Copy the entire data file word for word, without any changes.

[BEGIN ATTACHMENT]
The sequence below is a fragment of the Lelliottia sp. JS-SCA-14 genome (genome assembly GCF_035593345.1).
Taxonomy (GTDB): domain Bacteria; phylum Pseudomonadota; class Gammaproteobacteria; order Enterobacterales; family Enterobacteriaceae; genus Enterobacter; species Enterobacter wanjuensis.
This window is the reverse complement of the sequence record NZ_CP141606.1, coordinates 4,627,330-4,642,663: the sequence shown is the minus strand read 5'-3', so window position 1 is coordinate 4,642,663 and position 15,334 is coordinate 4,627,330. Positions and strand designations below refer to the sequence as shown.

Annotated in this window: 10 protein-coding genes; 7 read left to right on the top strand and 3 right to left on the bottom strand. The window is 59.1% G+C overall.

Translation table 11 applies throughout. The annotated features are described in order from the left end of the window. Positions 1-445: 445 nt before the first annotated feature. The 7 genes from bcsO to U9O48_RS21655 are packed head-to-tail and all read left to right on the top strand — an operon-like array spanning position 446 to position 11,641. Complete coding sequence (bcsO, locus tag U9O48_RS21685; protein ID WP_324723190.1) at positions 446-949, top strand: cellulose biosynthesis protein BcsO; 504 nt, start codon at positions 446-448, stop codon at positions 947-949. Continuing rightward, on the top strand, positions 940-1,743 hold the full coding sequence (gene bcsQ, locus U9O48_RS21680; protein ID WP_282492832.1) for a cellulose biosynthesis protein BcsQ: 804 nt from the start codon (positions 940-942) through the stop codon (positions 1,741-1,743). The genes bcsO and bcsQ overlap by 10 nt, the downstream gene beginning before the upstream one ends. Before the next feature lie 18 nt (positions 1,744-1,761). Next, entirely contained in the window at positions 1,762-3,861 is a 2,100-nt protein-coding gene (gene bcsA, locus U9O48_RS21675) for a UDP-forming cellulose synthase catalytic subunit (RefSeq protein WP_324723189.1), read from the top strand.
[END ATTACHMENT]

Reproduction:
The sequence below is a fragment of the Lelliottia sp. JS-SCA-14 genome (genome assembly GCF_035593345.1).
Taxonomy (GTDB): domain Bacteria; phylum Pseudomonadota; class Gammaproteobacteria; order Enterobacterales; family Enterobacteriaceae; genus Enterobacter; species Enterobacter wanjuensis.
This window is the reverse complement of the sequence record NZ_CP141606.1, coordinates 4,627,330-4,642,663: the sequence shown is the minus strand read 5'-3', so window position 1 is coordinate 4,642,663 and position 15,334 is coordinate 4,627,330. Positions and strand designations below refer to the sequence as shown.

Annotated in this window: 10 protein-coding genes; 7 read left to right on the top strand and 3 right to left on the bottom strand. The window is 59.1% G+C overall.

Translation table 11 applies throughout. The annotated features are described in order from the left end of the window. Positions 1-445: 445 nt before the first annotated feature. The 7 genes from bcsO to U9O48_RS21655 are packed head-to-tail and all read left to right on the top strand — an operon-like array spanning position 446 to position 11,641. Complete coding sequence (bcsO, locus tag U9O48_RS21685; protein ID WP_324723190.1) at positions 446-949, top strand: cellulose biosynthesis protein BcsO; 504 nt, start codon at positions 446-448, stop codon at positions 947-949. Continuing rightward, on the top strand, positions 940-1,743 hold the full coding sequence (gene bcsQ, locus U9O48_RS21680; protein ID WP_282492832.1) for a cellulose biosynthesis protein BcsQ: 804 nt from the start codon (positions 940-942) through the stop codon (positions 1,741-1,743). The genes bcsO and bcsQ overlap by 10 nt, the downstream gene beginning before the upstream one ends. Before the next feature lie 18 nt (positions 1,744-1,761). Next, entirely contained in the window at positions 1,762-3,861 is a 2,100-nt protein-coding gene (gene bcsA, locus U9O48_RS21675) for a UDP-forming cellulose synthase catalytic subunit (RefSeq protein WP_324723189.1), read from the top strand.